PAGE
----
Eric Toensmeier

Eric Toensmeier is the award-winning author of Paradise Lot and Perennial Vegetables, and the co-author of Edible Forest Gardens. Eric is an appointed lecturer at Yale University, a Senior Fellow with Project Drawdown, and an international trainer. He presents in English and Spanish throughout the United States, Canada, Mexico, Guatemala, and the Caribbean. Eric has studied useful perennial plants and their roles in agroforestry systems for over two decades, and cultivates about 300 species in his urban garden. His writing can be viewed online at perennialsolutions.org.

AUTHOR EVENTS

March 07, 2018

Eric Toensmeier at ELA Conference

UMASS, Amherst, MA | Eric Toensmeier

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Edible Forest Gardens is a groundbreaking two-volume work that spells out and explores the key concepts of forest ecology and applies them to the needs of natural gardeners in temperate climates. Volume I lays out the vision of the forest garden and explains the basic ecological principles that make it work. In Volume II, Dave Jacke and Eric Toensmeier move on to practical considerations: concrete ways to design, establish, and maintain your own forest garden. Along the way they present case studies and examples, as well as tables, illustrations, and a uniquely valuable "plant matrix" that lists hundreds of the best edible and useful species.

Taken together, the two volumes of Edible Forest Gardens offer an advanced course in ecological gardening-one that will forever change the way you look at plants and your environment.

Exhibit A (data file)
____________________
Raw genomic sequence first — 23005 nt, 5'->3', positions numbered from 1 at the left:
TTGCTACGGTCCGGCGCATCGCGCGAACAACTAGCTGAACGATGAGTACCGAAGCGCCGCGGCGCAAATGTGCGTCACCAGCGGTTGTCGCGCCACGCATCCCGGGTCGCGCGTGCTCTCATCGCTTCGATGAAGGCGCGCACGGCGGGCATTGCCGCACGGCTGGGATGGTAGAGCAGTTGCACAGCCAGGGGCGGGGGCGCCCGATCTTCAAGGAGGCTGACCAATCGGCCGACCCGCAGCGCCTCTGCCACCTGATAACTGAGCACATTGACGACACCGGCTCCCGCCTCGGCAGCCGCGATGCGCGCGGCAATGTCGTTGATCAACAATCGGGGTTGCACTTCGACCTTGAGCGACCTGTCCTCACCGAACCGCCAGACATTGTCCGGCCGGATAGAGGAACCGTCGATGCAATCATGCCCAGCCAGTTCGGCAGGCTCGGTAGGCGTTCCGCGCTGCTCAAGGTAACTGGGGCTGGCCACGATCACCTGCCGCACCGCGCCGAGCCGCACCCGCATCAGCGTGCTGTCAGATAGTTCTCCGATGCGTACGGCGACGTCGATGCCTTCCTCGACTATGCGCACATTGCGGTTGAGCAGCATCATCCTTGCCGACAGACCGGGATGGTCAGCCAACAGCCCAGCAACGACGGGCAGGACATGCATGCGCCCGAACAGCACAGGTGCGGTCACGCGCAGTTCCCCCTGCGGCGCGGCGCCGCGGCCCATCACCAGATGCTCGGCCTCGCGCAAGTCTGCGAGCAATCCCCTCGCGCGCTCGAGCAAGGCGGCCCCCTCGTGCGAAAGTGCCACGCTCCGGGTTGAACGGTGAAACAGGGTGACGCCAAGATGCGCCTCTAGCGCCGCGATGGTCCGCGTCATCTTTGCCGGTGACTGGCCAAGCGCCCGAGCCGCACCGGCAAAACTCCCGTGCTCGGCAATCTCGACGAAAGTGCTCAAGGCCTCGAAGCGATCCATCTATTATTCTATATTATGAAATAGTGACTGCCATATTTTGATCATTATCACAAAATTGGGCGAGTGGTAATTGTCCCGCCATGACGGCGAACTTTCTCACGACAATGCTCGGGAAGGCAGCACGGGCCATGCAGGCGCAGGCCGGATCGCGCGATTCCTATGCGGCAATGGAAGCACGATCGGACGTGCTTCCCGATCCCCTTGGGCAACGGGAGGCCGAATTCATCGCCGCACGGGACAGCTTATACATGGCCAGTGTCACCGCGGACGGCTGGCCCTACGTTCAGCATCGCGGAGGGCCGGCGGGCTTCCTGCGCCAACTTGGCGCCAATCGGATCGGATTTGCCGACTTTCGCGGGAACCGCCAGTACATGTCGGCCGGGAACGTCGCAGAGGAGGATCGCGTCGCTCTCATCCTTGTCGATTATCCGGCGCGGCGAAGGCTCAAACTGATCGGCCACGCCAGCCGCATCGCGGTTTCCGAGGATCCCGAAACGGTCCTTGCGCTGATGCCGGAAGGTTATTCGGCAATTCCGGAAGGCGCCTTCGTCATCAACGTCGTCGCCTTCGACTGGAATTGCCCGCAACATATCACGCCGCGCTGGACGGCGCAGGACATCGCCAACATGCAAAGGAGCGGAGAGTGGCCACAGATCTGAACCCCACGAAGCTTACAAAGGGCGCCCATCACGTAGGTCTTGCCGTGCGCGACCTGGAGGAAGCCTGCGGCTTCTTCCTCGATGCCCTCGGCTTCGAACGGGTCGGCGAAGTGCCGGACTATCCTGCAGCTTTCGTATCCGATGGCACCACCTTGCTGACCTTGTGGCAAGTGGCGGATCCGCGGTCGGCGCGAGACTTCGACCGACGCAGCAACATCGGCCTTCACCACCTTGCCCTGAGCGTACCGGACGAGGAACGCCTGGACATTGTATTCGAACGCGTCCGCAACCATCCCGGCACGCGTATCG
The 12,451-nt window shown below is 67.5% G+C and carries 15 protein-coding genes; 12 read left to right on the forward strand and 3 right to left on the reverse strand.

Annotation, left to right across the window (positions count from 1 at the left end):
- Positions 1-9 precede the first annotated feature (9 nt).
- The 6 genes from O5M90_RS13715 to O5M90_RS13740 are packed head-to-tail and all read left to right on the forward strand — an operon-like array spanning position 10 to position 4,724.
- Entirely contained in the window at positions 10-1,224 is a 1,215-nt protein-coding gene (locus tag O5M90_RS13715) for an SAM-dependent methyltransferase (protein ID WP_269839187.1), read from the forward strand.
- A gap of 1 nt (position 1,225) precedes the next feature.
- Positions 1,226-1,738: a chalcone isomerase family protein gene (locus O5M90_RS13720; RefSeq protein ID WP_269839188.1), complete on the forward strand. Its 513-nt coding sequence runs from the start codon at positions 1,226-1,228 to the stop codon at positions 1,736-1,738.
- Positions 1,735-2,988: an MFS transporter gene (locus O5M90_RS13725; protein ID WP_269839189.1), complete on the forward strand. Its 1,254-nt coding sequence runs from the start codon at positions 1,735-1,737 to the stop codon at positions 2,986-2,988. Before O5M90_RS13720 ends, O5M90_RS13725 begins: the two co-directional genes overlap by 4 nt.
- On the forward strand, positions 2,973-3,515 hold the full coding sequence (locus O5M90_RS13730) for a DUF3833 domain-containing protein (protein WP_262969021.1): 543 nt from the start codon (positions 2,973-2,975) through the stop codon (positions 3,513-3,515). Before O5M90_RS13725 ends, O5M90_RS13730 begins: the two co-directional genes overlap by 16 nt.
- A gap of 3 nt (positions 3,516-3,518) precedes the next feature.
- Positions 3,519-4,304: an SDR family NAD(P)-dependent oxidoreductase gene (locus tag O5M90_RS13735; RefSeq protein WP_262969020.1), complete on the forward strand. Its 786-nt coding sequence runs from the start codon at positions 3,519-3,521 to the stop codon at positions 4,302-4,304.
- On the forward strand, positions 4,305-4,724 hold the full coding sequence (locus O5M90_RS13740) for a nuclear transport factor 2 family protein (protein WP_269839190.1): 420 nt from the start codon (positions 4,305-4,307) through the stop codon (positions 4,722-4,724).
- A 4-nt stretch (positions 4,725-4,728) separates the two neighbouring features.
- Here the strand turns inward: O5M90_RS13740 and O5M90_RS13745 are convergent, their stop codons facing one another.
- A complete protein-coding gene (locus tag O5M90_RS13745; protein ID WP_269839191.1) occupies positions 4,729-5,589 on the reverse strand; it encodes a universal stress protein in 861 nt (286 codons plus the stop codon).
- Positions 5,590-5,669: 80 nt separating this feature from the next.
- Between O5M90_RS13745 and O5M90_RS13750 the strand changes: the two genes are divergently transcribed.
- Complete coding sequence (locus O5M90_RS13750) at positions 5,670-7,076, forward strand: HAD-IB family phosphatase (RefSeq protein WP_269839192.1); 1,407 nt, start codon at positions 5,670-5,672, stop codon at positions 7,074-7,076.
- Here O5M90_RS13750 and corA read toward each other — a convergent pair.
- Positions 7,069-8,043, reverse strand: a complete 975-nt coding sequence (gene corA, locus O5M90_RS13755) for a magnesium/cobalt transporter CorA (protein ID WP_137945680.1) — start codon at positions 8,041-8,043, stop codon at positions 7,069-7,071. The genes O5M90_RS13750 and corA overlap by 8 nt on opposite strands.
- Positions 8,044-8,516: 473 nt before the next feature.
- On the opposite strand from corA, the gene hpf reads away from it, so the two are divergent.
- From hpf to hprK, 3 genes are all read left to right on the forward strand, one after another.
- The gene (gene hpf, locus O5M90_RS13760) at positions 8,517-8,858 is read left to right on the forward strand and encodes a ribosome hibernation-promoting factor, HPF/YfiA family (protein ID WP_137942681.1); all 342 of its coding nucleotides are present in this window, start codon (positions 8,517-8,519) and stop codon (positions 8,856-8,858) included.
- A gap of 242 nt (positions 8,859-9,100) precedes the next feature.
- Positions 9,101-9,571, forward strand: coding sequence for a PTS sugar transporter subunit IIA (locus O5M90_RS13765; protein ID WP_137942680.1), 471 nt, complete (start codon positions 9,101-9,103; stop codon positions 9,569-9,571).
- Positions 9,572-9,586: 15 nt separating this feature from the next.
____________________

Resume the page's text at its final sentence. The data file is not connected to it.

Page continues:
What is an edible forest garden?
An edible forest garden is a perennial polyculture of multipurpose plants. Most plants regrow every year without replanting: perennials. Many species grow together: a polyculture. Each plant contributes to the success of the whole by fulfilling many functions: multipurpose. In other words, a forest garden is an edible ecosystem, a consciously designed community of mutually beneficial plants and animals intended for human food production. Edible forest gardens provide more than just a variety of foods. The seven F's apply here: food, fuel, fiber, fodder, fertilizer, and "farmaceuticals," as well as fun. A beautiful, lush environment can be a conscious focus of your garden design, or a side benefit you enjoy

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Imagine growing vegetables that require just about the same amount of care as the flowers in your perennial beds and borders—no annual tilling and potting and planting. They thrive and produce abundant and nutritious crops throughout the season. It sounds too good to be true, but in Perennial Vegetables author and plant specialist Eric Toensmeier (Edible Forest Gardens) introduces gardeners to a world of little-known and wholly underappreciated plants. Ranging beyond the usual suspects (asparagus, rhubarb, and artichoke) to include such "minor" crops as ground cherry and ramps (both of which have found their way onto exclusive restaurant menus) and the much sought after, anti-oxidant-rich wolfberry (also known as goji berries), Toensmeier explains how to raise, tend, harvest, and cook with plants that yield great crops and satisfaction.